Rationale: Aerosol generation with modes of oxygen therapy such as high-flow nasal cannula and noninvasive positive-pressure ventilation is a concern for healthcare workers during the severe acute respiratory syndrome coronavirus 2 (SARS-CoV-2) pandemic. The amount of aerosol generation from the respiratory tract with these various oxygen modalities is unknown. Objectives: To measure the size and number concentration of particles and droplets generated from the respiratory tract of humans exposed to various oxygen delivery modalities. Methods: Ten healthy participants with no active pulmonary disease were enrolled. Oxygen modalities tested included nonhumidified nasal cannula, face mask, heated and humidified high-flow nasal cannula, and noninvasive positive-pressure ventilation. Aerosol generation was measured with each oxygen mode while participants performed maneuvers of normal breathing, talking, deep breathing, and coughing. Testing was conducted in a negative-pressure room. Particles with a diameter between 0.37 and 20 μm were measured using an aerodynamic particle spectrometer. Measurements and Main Results: Median particle concentration ranged from 0.041 to 0.168 particles/cm3. Median diameter ranged from 1.01 to 1.53 μm. Cough significantly increased the number of particles measured. Measured aerosol concentration did not significantly increase with the use of either humidified high-flow nasal cannula or noninvasive positive-pressure ventilation. This was the case during normal breathing, talking, deep breathing, and coughing. Conclusions: Oxygen delivery modalities of humidified high-flow nasal cannula and noninvasive positive-pressure ventilation do not increase aerosol generation from the respiratory tract in healthy human participants with no active pulmonary disease measured in a negative-pressure room.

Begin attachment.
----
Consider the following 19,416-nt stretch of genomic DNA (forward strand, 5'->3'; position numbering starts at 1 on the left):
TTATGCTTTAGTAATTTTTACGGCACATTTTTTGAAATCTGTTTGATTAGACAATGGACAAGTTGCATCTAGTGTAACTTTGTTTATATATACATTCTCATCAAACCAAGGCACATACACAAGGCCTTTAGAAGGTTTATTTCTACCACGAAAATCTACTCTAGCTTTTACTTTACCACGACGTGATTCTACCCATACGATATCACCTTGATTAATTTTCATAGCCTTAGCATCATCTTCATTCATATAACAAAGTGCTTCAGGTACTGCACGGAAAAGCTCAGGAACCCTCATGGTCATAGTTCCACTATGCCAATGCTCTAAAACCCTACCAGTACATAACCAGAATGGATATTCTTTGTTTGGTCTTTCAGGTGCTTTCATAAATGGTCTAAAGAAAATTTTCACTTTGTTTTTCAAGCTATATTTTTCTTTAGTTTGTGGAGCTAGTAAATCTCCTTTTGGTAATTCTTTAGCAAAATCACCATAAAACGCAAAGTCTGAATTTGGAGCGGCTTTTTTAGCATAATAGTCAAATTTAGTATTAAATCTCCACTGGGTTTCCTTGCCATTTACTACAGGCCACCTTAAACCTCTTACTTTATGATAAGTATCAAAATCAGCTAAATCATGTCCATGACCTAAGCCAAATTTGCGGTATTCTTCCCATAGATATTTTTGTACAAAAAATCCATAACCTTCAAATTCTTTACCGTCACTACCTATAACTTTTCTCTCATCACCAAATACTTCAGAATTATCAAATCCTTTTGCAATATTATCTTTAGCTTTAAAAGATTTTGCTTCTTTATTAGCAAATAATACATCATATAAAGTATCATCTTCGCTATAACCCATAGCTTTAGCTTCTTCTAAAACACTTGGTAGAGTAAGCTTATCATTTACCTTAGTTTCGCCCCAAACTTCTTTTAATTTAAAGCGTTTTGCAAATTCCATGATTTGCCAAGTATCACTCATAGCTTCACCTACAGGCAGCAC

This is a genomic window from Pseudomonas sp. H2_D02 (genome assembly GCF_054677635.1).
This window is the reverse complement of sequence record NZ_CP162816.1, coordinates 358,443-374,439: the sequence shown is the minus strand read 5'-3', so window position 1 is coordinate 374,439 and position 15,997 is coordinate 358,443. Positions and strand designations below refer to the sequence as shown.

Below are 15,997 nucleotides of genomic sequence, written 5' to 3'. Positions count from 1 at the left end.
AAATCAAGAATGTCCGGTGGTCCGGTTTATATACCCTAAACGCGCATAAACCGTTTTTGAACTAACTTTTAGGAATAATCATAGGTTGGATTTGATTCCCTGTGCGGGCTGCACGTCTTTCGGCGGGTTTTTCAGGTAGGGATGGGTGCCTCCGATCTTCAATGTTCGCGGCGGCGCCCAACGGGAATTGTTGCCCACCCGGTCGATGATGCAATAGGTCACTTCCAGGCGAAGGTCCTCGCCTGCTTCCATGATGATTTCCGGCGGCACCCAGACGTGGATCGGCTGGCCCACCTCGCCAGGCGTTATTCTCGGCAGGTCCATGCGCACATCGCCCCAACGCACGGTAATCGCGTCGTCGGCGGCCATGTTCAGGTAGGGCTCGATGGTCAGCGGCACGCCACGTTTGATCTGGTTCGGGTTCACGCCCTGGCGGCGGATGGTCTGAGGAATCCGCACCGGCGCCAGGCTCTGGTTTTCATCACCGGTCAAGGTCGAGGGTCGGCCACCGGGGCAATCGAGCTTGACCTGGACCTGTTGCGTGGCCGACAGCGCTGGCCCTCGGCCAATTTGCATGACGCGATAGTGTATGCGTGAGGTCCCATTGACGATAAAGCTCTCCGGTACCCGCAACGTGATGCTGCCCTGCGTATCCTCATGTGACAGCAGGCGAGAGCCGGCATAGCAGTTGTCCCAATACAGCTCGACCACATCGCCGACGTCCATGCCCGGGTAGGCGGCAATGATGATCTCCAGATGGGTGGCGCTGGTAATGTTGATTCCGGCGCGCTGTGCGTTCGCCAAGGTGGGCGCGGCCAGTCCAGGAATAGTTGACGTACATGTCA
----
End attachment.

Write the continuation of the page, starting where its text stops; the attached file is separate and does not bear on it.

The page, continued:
|Original language||English (US)|
|Number of pages||10|
|Journal||American journal of respiratory and critical care medicine|
|State||Published - Oct 15 2020|
Bibliographical noteFunding Information:
Supported by a rapid COVID grant from the Office of Academic and Clinical Affairs at the University of Minnesota (N.T.G.) and by the NIH’s National Center for Advancing Translational Sciences, grant UL1TR002494 (M.D.E.). The content is solely the responsibility of the author and does not necessarily represent the official views of the NIH’s National Center for Advancing Translational Sciences.
PubMed: MeSH publication types
- Journal Article
- Research Support, N.I.H., Extramural
- Research Support, Non-U.S. Gov't